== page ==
United States District Court, D. Massachusetts
JOHN P. O'ROURKE, Plaintiff,
HAMPSHIRE COUNCIL OF GOVERNMENTS; WILLIAM R. BARNETT, in his Official Capacity as Chairman of the Executive Committee of the Hampshire Council of Governments; EILEEN STEWART, in her Official Capacity as Vice Chairman of the Executive Committee of the Hampshire Council Of Governments; CAROL P. CONSTANT, in her Official Capacity as a member of the Executive Committee of the Hampshire Council of Governments; MICHAEL P. SARSYNSKI, JR., in his Official Capacity as a member of the Executive Committee of the Hampshire Council of Governments; GEORGE A. SYMBORSKI, in his Official Capacity as a member of the Executive Committee of the Hampshire Council of Governments; TODD D. FORD, in his Official Capacity as Executive Director of the Hampshire Council of Governments, Defendants.
MEMORANDUM AND ORDER REGARDING REPORT AND
RECOMMENDATION ON PLAINTIFF'S MOTION FOR SUMMARY JUDGMENT
AND DEFENDANTS' CROSS MOTION FOR SUMMARY JUDGMENT (DKT.
NOS. 36, 39, 68)
G. MASTROIANNI, UNITED STATES DISTRICT JUDGE
O'Rourke (“Plaintiff”), acting pro
se, brings the present action against the Hampshire
Council of Governments (“Council”) and the
following members of its board in their official capacity:
William R. Barnett, Eileen Stewart, Carol P. Constant,
Michael P. Sarsynski, George A. Symborski, and Todd D. Ford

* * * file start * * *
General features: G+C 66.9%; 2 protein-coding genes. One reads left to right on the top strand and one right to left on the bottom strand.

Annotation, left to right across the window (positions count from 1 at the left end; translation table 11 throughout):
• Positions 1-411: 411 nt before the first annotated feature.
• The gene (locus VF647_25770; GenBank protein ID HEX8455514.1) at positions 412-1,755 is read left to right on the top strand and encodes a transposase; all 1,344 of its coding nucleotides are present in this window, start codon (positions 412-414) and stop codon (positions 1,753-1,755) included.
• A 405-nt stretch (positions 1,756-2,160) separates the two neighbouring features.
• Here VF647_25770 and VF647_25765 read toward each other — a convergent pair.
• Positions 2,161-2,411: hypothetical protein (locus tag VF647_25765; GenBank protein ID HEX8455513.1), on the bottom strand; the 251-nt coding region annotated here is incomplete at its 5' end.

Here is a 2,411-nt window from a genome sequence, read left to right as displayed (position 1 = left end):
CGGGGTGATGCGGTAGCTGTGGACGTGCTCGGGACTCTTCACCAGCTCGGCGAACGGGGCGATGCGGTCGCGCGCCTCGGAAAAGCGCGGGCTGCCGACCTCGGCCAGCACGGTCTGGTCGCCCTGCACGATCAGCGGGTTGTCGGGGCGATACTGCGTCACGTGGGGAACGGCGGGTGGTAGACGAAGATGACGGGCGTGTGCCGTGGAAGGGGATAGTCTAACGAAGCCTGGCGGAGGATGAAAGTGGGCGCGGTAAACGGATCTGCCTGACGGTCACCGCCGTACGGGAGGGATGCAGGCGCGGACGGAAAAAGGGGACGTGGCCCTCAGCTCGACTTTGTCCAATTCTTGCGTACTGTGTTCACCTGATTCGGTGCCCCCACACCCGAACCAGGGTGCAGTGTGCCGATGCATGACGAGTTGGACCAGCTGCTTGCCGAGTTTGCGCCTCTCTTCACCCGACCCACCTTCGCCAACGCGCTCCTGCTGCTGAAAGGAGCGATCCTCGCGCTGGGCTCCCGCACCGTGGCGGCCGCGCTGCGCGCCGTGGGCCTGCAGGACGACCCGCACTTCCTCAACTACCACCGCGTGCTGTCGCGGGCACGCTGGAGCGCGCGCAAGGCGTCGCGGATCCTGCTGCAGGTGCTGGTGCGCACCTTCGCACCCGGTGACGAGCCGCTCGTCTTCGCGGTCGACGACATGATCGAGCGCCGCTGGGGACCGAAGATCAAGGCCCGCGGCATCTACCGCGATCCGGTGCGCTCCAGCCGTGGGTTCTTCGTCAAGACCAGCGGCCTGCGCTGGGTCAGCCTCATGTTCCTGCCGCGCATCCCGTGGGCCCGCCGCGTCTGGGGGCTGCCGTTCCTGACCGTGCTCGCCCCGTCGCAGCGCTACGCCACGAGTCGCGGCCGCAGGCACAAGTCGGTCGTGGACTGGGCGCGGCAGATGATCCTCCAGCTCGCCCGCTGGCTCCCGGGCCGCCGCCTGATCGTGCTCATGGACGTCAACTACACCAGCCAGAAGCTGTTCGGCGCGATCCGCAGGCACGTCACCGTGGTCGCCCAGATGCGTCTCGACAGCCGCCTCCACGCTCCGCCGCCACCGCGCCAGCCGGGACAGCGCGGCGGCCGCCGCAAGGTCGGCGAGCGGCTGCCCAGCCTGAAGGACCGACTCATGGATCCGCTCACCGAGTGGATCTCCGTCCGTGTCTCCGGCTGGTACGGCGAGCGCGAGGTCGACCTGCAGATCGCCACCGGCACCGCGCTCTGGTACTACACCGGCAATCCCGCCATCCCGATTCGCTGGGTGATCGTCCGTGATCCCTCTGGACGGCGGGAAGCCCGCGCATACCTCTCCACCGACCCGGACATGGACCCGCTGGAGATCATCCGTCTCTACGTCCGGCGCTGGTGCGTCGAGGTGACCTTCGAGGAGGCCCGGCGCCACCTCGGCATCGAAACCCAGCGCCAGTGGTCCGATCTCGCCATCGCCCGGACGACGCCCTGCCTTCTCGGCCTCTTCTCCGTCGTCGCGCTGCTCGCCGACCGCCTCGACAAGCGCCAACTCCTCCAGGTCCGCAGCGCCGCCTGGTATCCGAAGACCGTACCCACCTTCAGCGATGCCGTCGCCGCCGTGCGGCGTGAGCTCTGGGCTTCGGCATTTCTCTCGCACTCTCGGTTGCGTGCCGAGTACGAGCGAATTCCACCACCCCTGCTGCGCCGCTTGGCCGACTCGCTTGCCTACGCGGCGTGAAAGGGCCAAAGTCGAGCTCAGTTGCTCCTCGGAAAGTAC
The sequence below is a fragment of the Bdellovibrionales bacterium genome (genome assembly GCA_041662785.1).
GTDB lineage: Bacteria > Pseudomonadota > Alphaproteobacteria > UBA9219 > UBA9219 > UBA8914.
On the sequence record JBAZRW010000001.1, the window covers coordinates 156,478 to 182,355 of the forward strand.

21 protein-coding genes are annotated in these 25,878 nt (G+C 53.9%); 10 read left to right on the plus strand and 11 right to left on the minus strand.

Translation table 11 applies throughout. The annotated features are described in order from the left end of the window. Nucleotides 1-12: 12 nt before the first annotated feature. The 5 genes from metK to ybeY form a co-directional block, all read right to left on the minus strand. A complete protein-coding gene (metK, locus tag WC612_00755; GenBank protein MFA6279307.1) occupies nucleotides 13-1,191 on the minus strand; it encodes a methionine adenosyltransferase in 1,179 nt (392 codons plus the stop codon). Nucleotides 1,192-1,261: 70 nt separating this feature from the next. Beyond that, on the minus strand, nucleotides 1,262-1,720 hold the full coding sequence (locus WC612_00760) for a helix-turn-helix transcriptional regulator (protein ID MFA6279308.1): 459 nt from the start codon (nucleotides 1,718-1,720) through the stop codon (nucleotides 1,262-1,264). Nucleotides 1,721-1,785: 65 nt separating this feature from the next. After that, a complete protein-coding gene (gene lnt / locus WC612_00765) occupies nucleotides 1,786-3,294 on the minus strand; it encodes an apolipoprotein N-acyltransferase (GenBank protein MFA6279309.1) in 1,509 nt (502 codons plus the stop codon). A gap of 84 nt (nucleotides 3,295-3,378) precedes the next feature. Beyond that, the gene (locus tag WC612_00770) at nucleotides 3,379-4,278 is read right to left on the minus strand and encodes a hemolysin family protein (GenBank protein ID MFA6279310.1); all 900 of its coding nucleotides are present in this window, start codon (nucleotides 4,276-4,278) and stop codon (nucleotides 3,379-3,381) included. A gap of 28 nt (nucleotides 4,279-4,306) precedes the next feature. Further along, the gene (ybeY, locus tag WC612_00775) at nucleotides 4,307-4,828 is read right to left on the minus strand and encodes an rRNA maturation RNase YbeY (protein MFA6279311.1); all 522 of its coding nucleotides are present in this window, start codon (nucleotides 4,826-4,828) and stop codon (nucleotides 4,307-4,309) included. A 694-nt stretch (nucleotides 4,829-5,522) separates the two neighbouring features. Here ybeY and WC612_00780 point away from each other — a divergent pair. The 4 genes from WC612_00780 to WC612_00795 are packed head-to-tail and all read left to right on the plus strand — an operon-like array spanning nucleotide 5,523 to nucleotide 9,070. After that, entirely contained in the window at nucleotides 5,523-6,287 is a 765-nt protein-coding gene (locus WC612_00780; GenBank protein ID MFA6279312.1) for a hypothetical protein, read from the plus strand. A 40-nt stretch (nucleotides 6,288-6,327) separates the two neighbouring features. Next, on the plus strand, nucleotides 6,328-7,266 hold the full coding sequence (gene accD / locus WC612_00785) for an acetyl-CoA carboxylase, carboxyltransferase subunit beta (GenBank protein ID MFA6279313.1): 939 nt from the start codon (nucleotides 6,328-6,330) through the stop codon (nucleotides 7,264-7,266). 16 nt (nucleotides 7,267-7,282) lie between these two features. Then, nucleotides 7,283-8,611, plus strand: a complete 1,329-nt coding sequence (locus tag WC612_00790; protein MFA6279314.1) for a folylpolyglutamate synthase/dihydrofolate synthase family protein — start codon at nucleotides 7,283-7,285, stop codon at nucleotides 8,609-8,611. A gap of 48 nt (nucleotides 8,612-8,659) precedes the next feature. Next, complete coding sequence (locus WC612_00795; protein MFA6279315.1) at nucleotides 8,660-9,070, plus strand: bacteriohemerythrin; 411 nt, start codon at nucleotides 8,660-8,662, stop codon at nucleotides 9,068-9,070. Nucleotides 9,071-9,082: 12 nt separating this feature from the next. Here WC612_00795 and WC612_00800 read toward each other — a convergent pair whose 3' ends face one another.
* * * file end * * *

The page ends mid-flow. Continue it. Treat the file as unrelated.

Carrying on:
(collectively, “Defendants”). Plaintiff asserts
federal, state, constitutional, and statutory claims arising
from the Council's decision to terminate him from his
position as Director of Electricity on August 19, 2013.
Plaintiff and Defendants have filed cross motions for summary
filed suit against Defendants on December 26, 2014 after
being terminated from his position as Director of the
Council's Electricity Department
(“Department”) without notice or a hearing.
(See Dkt. No. 1, Compl.) Plaintiff's complaint
alleges the following: (1) Defendants deprived him of his
property rights and right to procedural due process under the
Fourteenth Amendment in violation of 42 U.S.C. § 1983
and analogous provisions of the Massachusetts constitution by
terminating him without a hearing (Count I), (id.
¶¶ 61-65); (2) Defendants breached Plaintiff's
employment contract by firing him without cause and in a
manner inconsistent with the Council's Personnel Policies
and Procedures Manual (“Personnel Manual”) (Count
II), (id. ¶¶ 66-70); (3) Defendants
violated Massachusetts's Open Meeting Law
(“OML”) by improperly conducting closed sessions
without affording Plaintiff the requisite procedural
safeguards (Count III), (id. ¶¶ 71-72);
and (4) Defendants conspired to violate Plaintiff's due
process rights in violation of 42 U.S.C. §§ 1983
and 1985 (Count IV). (Id. ¶¶ 73-77.)
April 2, 2015, Defendants filed a motion to dismiss all
counts pursuant to Federal Rule of Civil Procedure 12(b)(6).
(See Dkt. No. 15, Mot. to Dismiss.) Defendants
argued: (1) Plaintiff's due process claims (Counts I and
IV) must be dismissed “because Plaintiff was an